En Español:  Los Regidores (City Council members) votaron en varias ocaciones en favor del aumento de tarifas en el costo de agua y drenaje prometiendo a los residentes que con el replazo de tuberias viejas se evitaria el desperdicio de agua por fugas. Pocos anos despues se descubrio que solo 39 de los 111 proyectos prometidos fueron realizados y la ciudad tiene cientos de millones de dollars que colectaron de los consumidores y tambien la ciudad esta pagando miles de dolares en interes que cobran a los consumidores pos el prestamo (venta de seguros de la ciudad) y la ciudad no ha cumplido sus promesas, los regidores no se han reportado con los votantes tocante estos problemas. Quien es responsable de estos costosos problemas? Y como pudo pasar esto si los representantes elejidos estan vijilando como se usa el dinero del pueblo. Esto es su responsibilidad. Que esta haciendo nuestro representante para solucionar estos problemas? Los mas afectados son los residentes de City Heights que no tienen dinero para perder. Los regidores no han sido del todo hornestos con los residentes. Es necesario solucionar estas problemas antes de que se haga otro aumento de tarifas. Yo como regidor exigire que los empleados de la ciudad hagan su trabajo y sean hornestos y exijo respuestas a los promesas hechas a el pueblo.

Marti Emerald
District 7 Councilwoman

Serving as a Consumer Advocate for 25 years and currently as a City Councilmember, I have been involved in issues regarding water and electricity costs for years.

I voted against the last round of water rate increases and will continue to oppose these price jumps until Metropolitan Water District (MWD), our major supplier, proves they are not exploiting San Diego consumers.  The City is now suing for greater transparency about overhead expenses that are tacked onto the bills from Metropolitan Water.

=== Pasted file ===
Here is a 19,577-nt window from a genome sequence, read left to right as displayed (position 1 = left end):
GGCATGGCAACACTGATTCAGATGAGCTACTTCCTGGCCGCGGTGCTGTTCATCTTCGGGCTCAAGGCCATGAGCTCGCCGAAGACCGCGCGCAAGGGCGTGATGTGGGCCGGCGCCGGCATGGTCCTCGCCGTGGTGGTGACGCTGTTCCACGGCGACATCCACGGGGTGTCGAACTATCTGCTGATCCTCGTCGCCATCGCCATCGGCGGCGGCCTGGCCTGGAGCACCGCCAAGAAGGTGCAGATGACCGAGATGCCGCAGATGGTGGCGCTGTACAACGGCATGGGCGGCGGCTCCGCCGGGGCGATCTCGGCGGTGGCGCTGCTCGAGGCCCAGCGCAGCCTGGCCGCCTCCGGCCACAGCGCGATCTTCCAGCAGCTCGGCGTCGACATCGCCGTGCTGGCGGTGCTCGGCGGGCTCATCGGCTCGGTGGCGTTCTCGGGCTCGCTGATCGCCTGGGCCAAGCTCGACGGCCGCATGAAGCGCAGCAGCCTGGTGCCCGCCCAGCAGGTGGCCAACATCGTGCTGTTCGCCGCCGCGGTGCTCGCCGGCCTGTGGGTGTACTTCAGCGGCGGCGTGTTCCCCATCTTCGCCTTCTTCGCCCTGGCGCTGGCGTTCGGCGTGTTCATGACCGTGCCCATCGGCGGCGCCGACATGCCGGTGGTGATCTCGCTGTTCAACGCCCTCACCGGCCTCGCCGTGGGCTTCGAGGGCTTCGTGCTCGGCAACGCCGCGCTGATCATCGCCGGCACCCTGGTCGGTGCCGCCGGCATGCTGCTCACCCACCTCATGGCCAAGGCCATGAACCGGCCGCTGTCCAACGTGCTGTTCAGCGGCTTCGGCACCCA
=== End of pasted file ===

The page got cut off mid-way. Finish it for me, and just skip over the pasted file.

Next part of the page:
I continue to work with the San Diego Public Utilities Department to reduce our overhead costs to keep rates down, and insist on using the public utility rate stabilization fund to offset rate increases in the future.  The City also must create a rate structure that keeps water affordable for consumers and encourages greater conservation.

There is a great need to stabilize energy costs as soaring gas and electric bills are also taking their toll.  Soon after I was sworn into office, I helped to create the Community Cares Project in with the San Diego Food Bank and other groups, offering one stop shopping for utility discounts, pre-registration for CalFresh (food stamps), affordable health care and job training information.  We hope this ongoing effort makes the process of saving money and accessing important services easier for struggling families.

En Español: Sirviendo como una Defensora del Consumidor por 25 años y en la acutalidad como Consejal, he estado involucrada en asuntos relacionados con el agua y los costos de electricidad durante años.

He votado en contra de la última ronda de aumentos en las tarifas de agua y seguiré oponiéndome a estas altas de precios hasta que el Distrito de Agua Metropolitano (MWD), nuestro proveedor principal, demuestre que no estén explotando a los consumidores de San Diego. La Ciudad está demandando una mayor transparencia sobre los gastos generals sobre las facturas de Agua Metropolitano.

Sigo trabajando con el Departamento de Servicios Públicos de San Diego para reducer nuestros costos fijos para mantener las tarifas bajas e inisitir en la estabilización de fondos de uso de tasas de utilidad pública para compensar los aumentos de tarifas en el futuro. La Ciudad también debe crear una estructura que mantenga el agua accessible para los conumidores y fomenter una mayor conservación.

Hay una gran necesidad de estabilizar los costos de energía, como el aumento de facturas de gas y electricidad también esta tomando sus efectos negativos. Poco después de que tome este cargo, ayude a crear el project de Community Cares junto con el Banco de Comida de San Diego y otros grupos, que ofrecen una lugar donde pueden encontrar servicios como descuentos de servicios públicos, pre-registración para CalFresh (estampillas de comida), cuidado de salud accessible e información de capacitación de empleos. Esperamos que este esfuezo contínuo haga el proceso de ahorrar dinero y acceso a servicios importantes mas fácil para las familias necesitdas.

This wraps up our Q&A series with the candidates, but look out for more coverage as the June 5 primary and Nov. 6 general elections approach. You can also expect analysis from Speak City Heights partner voiceofsandiego.org starting this week.

See the candidates’ previous responses on: